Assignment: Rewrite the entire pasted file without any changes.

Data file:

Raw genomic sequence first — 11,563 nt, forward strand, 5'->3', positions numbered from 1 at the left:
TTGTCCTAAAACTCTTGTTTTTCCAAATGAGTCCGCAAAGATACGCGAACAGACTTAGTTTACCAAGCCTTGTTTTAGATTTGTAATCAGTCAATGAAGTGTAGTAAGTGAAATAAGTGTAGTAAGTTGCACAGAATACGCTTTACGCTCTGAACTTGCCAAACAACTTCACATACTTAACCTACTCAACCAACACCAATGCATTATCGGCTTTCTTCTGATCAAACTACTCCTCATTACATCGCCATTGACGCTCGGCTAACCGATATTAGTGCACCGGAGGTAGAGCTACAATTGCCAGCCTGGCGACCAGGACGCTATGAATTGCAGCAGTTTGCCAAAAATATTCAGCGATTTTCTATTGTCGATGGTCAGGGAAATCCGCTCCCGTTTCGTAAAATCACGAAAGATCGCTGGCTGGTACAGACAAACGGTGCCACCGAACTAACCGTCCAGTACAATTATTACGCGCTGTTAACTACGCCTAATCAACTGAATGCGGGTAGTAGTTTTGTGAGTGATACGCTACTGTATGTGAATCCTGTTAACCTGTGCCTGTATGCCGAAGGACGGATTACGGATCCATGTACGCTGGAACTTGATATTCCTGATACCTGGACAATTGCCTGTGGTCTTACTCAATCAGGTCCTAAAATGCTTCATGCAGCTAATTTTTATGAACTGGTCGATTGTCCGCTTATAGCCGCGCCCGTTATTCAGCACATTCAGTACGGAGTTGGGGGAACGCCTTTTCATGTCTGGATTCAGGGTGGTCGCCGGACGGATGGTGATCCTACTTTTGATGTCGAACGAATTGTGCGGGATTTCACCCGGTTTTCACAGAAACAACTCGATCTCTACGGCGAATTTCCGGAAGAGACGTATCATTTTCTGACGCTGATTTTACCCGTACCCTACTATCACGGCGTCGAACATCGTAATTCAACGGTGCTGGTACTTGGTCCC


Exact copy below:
Raw genomic sequence first — 11,563 nt, forward strand, 5'->3', positions numbered from 1 at the left:
TTGTCCTAAAACTCTTGTTTTTCCAAATGAGTCCGCAAAGATACGCGAACAGACTTAGTTTACCAAGCCTTGTTTTAGATTTGTAATCAGTCAATGAAGTGTAGTAAGTGAAATAAGTGTAGTAAGTTGCACAGAATACGCTTTACGCTCTGAACTTGCCAAACAACTTCACATACTTAACCTACTCAACCAACACCAATGCATTATCGGCTTTCTTCTGATCAAACTACTCCTCATTACATCGCCATTGACGCTCGGCTAACCGATATTAGTGCACCGGAGGTAGAGCTACAATTGCCAGCCTGGCGACCAGGACGCTATGAATTGCAGCAGTTTGCCAAAAATATTCAGCGATTTTCTATTGTCGATGGTCAGGGAAATCCGCTCCCGTTTCGTAAAATCACGAAAGATCGCTGGCTGGTACAGACAAACGGTGCCACCGAACTAACCGTCCAGTACAATTATTACGCGCTGTTAACTACGCCTAATCAACTGAATGCGGGTAGTAGTTTTGTGAGTGATACGCTACTGTATGTGAATCCTGTTAACCTGTGCCTGTATGCCGAAGGACGGATTACGGATCCATGTACGCTGGAACTTGATATTCCTGATACCTGGACAATTGCCTGTGGTCTTACTCAATCAGGTCCTAAAATGCTTCATGCAGCTAATTTTTATGAACTGGTCGATTGTCCGCTTATAGCCGCGCCCGTTATTCAGCACATTCAGTACGGAGTTGGGGGAACGCCTTTTCATGTCTGGATTCAGGGTGGTCGCCGGACGGATGGTGATCCTACTTTTGATGTCGAACGAATTGTGCGGGATTTCACCCGGTTTTCACAGAAACAACTCGATCTCTACGGCGAATTTCCGGAAGAGACGTATCATTTTCTGACGCTGATTTTACCCGTACCCTACTATCACGGCGTCGAACATCGTAATTCAACGGTGCTGGTACTTGGTCCC